Read part one here.
Choosing a hotel for me is like selecting a harbour area or forward operating base in the bush. There are lots of considerations and checks to be made before I go firm. You would not just bowl on out there and try and find something blind if you had the choice.
Remember the P’s “prior planning and preparation prevents piss poor performance”
As with an operation the preparation starts when I get a target and or a mission. In this case it was to stay in a hotel in Istanbul. But it could be any city in the world nowadays. Terrorism has hit indiscriminately anywhere it can, nowhere can be deemed safe anymore but I can improve your chances with some simple tips. These measures will in time just become routine and you won’t even notice them. You just need to make sure you don’t become complacent.
Use the internet to prepare for your trip
So before I even get into country I’m conducting an electronic recce. I’m finding out as much as I can about where I’m going. I’m looking for a decent hotel but nothing too flashy or likely to become a target. I’m looking at areas and finding out what the demographic split is. In Turkey for example, the town is split into a European side and an Asian one. I stayed in the European half but that was not to say it was more dangerous as there was a less dense populous of immigrants from Syria. I used local knowledge to confirm things but I also conducted studies online. The FCO gives some great advice and I also use apps like Sputnik. I scan news channels and update searches for the entire time I am planning my travel. Things can change in a very short time. In Tunisia for instance, things went noisy without warning. The system failed and even the FCO made some wrong calls. It is important you exhaust as many sources as you have available to you. The FCO may miss something the State Department has picked up on. Local real time reports may be completely different to news reports. Constant monitoring of all sources will give you the best picture. If in doubt, better to plan for the worst.
My hotel is a massive decision. I want it to have good security away from main drags where a potential vehicle bomb could be driven at speed into the place. It should have a stand off at the front where vehicles have to slow down, stop and even get searched before they reach anywhere they could do harm. I get all this info from Google Maps where I conduct a ground study looking at the whole area for places where easy access for the wrong people could be disastrous. Is there a private beach ? How is access controlled? What escape routes are there if it goes wrong; are all things I’m looking for on my study. You need to do a bit of homework to find out what events are on at the hotel while you are there and what they have hosted before your stay. No good finding out that you are there in the middle of an extremist Islamic convention or that’s the hotel has tolerated events which affect your security. If you are in an emergency state or somewhere that it’s still hot, you may find that government agencies have set up in your hotel. In Jerusalem Tony Blair was in the American outpost for a while. That made the place more attractive than it would have otherwise been and although he had good security, you didn’t want to be caught in a crossfire. As such, I used to choose a slightly down market hotel a little less conspicuous and out of the way.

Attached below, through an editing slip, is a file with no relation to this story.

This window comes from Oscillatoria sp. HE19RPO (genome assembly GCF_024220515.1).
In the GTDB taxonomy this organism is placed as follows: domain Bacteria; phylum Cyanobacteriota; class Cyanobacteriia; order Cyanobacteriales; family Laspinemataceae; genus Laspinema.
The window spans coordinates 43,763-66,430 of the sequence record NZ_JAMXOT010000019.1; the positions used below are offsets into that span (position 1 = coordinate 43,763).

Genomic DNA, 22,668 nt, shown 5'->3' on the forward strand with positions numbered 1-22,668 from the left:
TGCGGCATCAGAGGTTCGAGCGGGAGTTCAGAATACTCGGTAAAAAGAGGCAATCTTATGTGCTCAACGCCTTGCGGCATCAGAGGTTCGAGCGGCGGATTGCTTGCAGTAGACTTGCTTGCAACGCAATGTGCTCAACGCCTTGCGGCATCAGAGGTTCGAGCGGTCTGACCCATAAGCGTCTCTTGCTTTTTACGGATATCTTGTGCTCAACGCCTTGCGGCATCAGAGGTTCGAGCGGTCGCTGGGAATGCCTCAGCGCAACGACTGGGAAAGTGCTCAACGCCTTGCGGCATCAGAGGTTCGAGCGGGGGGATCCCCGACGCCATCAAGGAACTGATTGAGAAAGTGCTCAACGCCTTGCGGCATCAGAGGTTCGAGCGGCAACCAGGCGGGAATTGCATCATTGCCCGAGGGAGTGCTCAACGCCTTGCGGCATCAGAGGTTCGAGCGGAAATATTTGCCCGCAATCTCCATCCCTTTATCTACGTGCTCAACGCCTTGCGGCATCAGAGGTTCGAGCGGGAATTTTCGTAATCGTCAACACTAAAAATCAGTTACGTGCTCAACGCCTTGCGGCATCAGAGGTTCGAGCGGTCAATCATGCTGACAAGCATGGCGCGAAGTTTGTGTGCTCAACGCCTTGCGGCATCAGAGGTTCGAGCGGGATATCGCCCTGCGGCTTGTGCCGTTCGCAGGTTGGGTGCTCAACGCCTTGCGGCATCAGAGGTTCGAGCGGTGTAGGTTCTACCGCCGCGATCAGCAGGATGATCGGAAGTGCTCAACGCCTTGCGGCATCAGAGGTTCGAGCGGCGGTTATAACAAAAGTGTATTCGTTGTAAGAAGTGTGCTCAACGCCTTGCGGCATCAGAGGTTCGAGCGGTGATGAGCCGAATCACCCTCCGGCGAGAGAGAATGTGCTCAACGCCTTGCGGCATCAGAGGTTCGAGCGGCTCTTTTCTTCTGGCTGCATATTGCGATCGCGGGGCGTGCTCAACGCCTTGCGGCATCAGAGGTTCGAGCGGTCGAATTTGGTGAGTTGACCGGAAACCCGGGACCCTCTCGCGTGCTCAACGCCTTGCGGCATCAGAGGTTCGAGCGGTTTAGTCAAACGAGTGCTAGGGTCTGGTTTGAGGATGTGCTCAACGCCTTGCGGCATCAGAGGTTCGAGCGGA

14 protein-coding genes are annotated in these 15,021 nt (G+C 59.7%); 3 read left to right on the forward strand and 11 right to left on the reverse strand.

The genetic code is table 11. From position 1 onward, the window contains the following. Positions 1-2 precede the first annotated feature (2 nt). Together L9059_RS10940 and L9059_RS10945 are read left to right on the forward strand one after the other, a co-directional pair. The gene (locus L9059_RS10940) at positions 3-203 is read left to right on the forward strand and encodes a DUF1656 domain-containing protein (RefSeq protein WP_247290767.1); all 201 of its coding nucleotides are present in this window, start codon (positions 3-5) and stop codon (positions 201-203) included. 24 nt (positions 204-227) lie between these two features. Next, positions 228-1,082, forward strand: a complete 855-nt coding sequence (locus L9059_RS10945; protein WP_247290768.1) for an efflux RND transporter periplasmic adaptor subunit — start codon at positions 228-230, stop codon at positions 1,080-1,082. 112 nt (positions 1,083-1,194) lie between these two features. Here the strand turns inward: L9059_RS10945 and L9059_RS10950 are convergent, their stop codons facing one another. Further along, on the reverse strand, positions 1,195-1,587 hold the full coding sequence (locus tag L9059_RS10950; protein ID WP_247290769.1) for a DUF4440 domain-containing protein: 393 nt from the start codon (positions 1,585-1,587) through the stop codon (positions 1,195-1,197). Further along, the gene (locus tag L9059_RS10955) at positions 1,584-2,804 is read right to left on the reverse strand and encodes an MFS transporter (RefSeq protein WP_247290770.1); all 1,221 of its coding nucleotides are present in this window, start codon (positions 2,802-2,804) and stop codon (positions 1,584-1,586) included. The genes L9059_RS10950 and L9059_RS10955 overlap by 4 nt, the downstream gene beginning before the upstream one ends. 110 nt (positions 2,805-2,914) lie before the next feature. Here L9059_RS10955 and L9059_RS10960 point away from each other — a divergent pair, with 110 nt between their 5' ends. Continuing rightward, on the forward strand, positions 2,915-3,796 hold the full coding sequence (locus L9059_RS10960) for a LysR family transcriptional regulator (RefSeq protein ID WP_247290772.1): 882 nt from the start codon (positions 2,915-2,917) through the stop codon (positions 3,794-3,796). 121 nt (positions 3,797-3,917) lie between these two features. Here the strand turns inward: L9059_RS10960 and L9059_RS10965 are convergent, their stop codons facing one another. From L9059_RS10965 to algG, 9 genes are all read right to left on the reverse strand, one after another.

You have arrived at your hotel, now what?
Once you’re in country and it’s time to occupy your chosen hotel, the check in and subsequent frequenting of your room are all important. I’m asking for a room away from the front of the hotel if I think that’s the most likely place for an explosive device. I don’t want to be on the ground floor but I also don’t want to be any higher than a fire rescue ladder. Around the third and fourth floors are usually a good choice. If I can be close to an emergency exit, all good. I don’t want to be right on the lift entrance, I want to be out of the way where I can choose to take the stairs to avoid setting patterns. If you have the last room on a corridor then anyone coming that far needs a reason but make sure there is an escape route that is easily accessible. If I can’t satisfy my requirements on check-in, then I’ll not even unpack I’ll grab some unwanted hair ( you know where from ) and throw it down the toilet and request that they change my room. I don’t think I’ve ever been refused a change of room ever. I used to stay regularly in the Marriott in Islamabad and when it was attacked, none of the rooms I had stayed in were affected by the blast. I don’t make this stuff up, I do it religiously. Once I am happy with my room, I conduct my own little walk round. I am looking for all the ways in and out of the hotel. If there is a fire, it is the wrong time to learn the escape route when you have your nose on the ground to avoid choking to death. You may not get out if you have not rehearsed the way. When I put my stuff away, don’t think you can hide anything of value in your room, even in a safe. The hotel know it better than you. Vital stuff should go everywhere with you. I have a small covert pouch which I wear and is waterproof. I have my travel docs and cards in there. If I’m on holiday I may have the cleaner in, if I’m working I never have the cleaner in. I make my own bed and change my towels when I see the trolley in the corridor.
Like I said at the beginning, it seems a bit much and to the untrained person I may seem a little over the top. You can never be too cautious in my book. I’m still enjoy myself when I go away however I also have a little peace of mind as well.
Featured image courtesy of Al Jazeera.
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